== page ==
Transcriptional profiling of the developing rat brain reveals that the most dramatic regional differentiation in gene expression occurs postpartum.
JD Stead; C Neal; F Meng; Y Wang; S Evans; DM Vazquez; SJ Watson; H Akil
J Neurosci. 2006; 26(1):345-353.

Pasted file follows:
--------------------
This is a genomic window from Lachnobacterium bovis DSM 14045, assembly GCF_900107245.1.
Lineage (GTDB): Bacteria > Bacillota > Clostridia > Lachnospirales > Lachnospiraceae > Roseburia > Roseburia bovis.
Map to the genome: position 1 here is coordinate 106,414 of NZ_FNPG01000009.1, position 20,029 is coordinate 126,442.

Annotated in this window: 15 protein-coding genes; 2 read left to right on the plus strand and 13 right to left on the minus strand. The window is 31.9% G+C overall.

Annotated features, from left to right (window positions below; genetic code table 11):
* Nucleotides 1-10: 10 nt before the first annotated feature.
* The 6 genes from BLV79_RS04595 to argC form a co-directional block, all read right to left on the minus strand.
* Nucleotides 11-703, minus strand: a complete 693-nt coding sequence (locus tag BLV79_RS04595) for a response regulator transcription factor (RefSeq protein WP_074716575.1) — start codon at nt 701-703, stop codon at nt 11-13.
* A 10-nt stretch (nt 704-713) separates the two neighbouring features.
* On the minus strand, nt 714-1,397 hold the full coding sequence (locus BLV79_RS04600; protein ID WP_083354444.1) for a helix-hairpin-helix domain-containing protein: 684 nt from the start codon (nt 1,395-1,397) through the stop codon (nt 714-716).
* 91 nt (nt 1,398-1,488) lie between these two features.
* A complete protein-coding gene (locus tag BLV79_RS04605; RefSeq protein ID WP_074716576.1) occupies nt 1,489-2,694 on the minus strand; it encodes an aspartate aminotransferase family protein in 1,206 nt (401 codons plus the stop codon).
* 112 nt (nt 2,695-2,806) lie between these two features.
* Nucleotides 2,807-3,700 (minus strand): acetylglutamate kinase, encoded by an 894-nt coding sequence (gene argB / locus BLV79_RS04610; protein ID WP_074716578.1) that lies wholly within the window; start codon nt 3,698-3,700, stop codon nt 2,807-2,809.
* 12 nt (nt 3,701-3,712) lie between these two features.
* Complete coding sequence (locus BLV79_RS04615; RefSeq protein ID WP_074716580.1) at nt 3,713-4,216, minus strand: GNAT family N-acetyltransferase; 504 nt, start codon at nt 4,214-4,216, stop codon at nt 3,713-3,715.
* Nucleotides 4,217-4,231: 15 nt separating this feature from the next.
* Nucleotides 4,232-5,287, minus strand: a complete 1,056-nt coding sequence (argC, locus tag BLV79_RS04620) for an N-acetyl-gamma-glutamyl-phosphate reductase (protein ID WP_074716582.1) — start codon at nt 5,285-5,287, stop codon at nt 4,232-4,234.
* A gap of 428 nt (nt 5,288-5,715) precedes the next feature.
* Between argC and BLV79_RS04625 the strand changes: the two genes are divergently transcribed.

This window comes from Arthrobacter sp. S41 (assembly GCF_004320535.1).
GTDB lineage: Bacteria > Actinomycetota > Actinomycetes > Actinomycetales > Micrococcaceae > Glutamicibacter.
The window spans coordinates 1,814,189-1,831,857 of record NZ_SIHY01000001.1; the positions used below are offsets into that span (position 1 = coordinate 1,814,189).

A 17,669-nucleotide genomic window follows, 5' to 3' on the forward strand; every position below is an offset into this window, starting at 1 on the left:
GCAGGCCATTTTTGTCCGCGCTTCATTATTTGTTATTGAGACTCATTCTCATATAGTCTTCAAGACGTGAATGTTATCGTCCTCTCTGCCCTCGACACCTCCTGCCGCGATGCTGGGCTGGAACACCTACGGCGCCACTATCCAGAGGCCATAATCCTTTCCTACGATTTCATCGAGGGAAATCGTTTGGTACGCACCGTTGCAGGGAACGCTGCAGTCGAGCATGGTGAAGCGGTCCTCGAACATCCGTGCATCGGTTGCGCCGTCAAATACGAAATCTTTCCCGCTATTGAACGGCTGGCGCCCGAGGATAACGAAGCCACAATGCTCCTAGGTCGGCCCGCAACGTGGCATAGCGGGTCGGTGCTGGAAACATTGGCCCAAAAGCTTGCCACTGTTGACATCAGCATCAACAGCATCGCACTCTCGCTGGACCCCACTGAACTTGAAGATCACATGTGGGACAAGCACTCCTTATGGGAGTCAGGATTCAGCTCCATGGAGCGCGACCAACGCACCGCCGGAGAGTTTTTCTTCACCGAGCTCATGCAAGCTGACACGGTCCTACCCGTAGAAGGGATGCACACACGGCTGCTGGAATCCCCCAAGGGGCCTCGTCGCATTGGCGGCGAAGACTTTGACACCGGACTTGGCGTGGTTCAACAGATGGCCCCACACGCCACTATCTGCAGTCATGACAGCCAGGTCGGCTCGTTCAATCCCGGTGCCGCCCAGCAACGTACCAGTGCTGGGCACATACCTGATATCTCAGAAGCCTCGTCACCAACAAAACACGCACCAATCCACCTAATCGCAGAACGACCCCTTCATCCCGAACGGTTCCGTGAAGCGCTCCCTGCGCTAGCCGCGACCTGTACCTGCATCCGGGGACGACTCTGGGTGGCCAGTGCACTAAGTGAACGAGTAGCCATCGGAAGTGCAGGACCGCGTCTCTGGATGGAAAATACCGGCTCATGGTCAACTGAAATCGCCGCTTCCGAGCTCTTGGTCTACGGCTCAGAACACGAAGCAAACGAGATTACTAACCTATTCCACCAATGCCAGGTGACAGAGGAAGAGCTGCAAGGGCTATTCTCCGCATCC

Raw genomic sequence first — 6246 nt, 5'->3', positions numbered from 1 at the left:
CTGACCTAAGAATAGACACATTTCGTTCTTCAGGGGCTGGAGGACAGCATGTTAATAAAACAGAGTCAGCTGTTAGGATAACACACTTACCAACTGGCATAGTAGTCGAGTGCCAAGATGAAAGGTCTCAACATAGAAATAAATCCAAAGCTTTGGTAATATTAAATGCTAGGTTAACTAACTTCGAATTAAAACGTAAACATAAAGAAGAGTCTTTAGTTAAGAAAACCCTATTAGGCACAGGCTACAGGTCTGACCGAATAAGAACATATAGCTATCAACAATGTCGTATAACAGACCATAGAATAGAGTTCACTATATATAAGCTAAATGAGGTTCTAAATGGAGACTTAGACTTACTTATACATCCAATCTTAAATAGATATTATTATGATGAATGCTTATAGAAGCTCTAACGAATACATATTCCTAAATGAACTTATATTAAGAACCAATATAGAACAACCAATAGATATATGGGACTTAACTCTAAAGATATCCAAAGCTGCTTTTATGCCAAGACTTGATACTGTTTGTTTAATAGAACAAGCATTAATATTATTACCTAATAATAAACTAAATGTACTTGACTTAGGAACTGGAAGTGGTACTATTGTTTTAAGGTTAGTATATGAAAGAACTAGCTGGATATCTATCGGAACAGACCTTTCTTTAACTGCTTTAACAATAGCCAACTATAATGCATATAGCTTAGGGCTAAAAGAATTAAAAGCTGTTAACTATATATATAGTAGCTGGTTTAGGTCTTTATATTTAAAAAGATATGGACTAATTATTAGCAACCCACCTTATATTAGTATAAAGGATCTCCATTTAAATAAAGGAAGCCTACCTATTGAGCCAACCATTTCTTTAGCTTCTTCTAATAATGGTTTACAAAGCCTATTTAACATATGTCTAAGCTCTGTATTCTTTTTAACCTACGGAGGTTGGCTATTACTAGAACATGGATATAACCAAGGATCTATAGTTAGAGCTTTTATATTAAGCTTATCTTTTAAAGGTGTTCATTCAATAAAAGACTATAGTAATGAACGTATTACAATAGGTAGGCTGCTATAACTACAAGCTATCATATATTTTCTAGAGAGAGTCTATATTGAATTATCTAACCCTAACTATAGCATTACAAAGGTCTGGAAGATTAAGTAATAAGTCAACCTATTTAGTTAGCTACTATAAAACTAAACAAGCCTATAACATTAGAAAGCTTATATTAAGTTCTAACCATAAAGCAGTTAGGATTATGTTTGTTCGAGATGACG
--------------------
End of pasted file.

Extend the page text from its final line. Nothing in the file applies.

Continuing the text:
Neural development involves the expression of ensembles of regulatory genes that control the coordinate and region-specific expression of a host of other genes, resulting in the unique structure, connectivity, and function of each brain region. Although the role of some specific genes in neural development has been studied in detail, we have no global view of the orchestration of spatial and temporal aspects of gene expression across multiple regions of the developing brain. To this end, we used transcriptional profiling to examine expression levels of 9955 genes in the hypothalamus, hippocampus, and frontal cortex across seven stages of postnatal development and up to four stages of prenatal development in individual male rats (six per group). The results reveal dramatic changes across development in >97% of the neurally expressed genes. They also uncover a surprising degree of regional differentiation occurring after birth and through the first 2 weeks of life. Cluster analysis identifies 20 clusters of transcripts enriched in genes related to particular functions, such as DNA metabolism, nuclear function, synaptic vesicle transport, myelination, and neuropeptide hormone activity. Thus, groups of genes with related functions change in the brain at specific times, possibly marking critical periods for each function. These findings can broadly serve as a backdrop for studying the role of individual genes in neural development. They also underscore the importance of early postnatal life in the rat, which corresponds to late gestation in the human, as a critical late phase of neural organization and differentiation, even in subcortical regions.